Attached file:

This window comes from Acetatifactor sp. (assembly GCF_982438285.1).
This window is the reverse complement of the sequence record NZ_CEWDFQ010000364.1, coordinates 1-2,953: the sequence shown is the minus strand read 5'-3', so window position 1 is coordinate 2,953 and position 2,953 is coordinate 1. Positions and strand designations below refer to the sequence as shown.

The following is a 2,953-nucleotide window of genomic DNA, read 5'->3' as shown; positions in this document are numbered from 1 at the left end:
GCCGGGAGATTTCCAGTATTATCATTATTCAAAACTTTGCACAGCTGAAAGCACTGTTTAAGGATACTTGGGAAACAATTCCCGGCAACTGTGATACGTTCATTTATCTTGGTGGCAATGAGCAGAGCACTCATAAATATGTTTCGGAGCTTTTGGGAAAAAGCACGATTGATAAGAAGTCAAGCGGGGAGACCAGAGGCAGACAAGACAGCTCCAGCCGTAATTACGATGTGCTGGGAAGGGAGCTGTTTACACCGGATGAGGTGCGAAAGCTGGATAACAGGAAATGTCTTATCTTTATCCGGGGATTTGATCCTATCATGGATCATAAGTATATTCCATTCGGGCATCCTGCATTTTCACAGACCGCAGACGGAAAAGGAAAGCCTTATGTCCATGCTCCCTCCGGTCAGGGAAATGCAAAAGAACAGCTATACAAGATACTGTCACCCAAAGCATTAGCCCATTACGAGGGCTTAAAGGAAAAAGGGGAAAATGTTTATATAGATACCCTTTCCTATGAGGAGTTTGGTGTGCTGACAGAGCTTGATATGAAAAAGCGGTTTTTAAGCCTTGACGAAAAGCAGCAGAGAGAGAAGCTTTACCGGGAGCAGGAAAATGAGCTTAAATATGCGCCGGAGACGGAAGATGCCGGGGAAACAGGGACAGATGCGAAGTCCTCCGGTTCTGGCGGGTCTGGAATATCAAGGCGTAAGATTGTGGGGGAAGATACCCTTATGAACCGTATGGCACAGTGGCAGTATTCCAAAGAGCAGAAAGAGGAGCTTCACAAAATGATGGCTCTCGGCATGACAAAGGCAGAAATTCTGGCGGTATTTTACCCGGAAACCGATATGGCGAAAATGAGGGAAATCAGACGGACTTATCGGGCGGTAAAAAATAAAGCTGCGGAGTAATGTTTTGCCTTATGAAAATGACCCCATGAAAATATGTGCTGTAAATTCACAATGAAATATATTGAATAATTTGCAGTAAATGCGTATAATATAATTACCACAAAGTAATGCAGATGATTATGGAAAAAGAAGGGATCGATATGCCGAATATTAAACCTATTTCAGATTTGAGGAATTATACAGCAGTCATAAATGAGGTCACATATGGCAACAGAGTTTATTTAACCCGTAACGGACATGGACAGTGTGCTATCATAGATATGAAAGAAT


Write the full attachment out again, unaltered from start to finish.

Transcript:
This window comes from Acetatifactor sp. (assembly GCF_982438285.1).
This window is the reverse complement of the sequence record NZ_CEWDFQ010000364.1, coordinates 1-2,953: the sequence shown is the minus strand read 5'-3', so window position 1 is coordinate 2,953 and position 2,953 is coordinate 1. Positions and strand designations below refer to the sequence as shown.

The following is a 2,953-nucleotide window of genomic DNA, read 5'->3' as shown; positions in this document are numbered from 1 at the left end:
GCCGGGAGATTTCCAGTATTATCATTATTCAAAACTTTGCACAGCTGAAAGCACTGTTTAAGGATACTTGGGAAACAATTCCCGGCAACTGTGATACGTTCATTTATCTTGGTGGCAATGAGCAGAGCACTCATAAATATGTTTCGGAGCTTTTGGGAAAAAGCACGATTGATAAGAAGTCAAGCGGGGAGACCAGAGGCAGACAAGACAGCTCCAGCCGTAATTACGATGTGCTGGGAAGGGAGCTGTTTACACCGGATGAGGTGCGAAAGCTGGATAACAGGAAATGTCTTATCTTTATCCGGGGATTTGATCCTATCATGGATCATAAGTATATTCCATTCGGGCATCCTGCATTTTCACAGACCGCAGACGGAAAAGGAAAGCCTTATGTCCATGCTCCCTCCGGTCAGGGAAATGCAAAAGAACAGCTATACAAGATACTGTCACCCAAAGCATTAGCCCATTACGAGGGCTTAAAGGAAAAAGGGGAAAATGTTTATATAGATACCCTTTCCTATGAGGAGTTTGGTGTGCTGACAGAGCTTGATATGAAAAAGCGGTTTTTAAGCCTTGACGAAAAGCAGCAGAGAGAGAAGCTTTACCGGGAGCAGGAAAATGAGCTTAAATATGCGCCGGAGACGGAAGATGCCGGGGAAACAGGGACAGATGCGAAGTCCTCCGGTTCTGGCGGGTCTGGAATATCAAGGCGTAAGATTGTGGGGGAAGATACCCTTATGAACCGTATGGCACAGTGGCAGTATTCCAAAGAGCAGAAAGAGGAGCTTCACAAAATGATGGCTCTCGGCATGACAAAGGCAGAAATTCTGGCGGTATTTTACCCGGAAACCGATATGGCGAAAATGAGGGAAATCAGACGGACTTATCGGGCGGTAAAAAATAAAGCTGCGGAGTAATGTTTTGCCTTATGAAAATGACCCCATGAAAATATGTGCTGTAAATTCACAATGAAATATATTGAATAATTTGCAGTAAATGCGTATAATATAATTACCACAAAGTAATGCAGATGATTATGGAAAAAGAAGGGATCGATATGCCGAATATTAAACCTATTTCAGATTTGAGGAATTATACAGCAGTCATAAATGAGGTCACATATGGCAACAGAGTTTATTTAACCCGTAACGGACATGGACAGTGTGCTATCATAGATATGAAAGAAT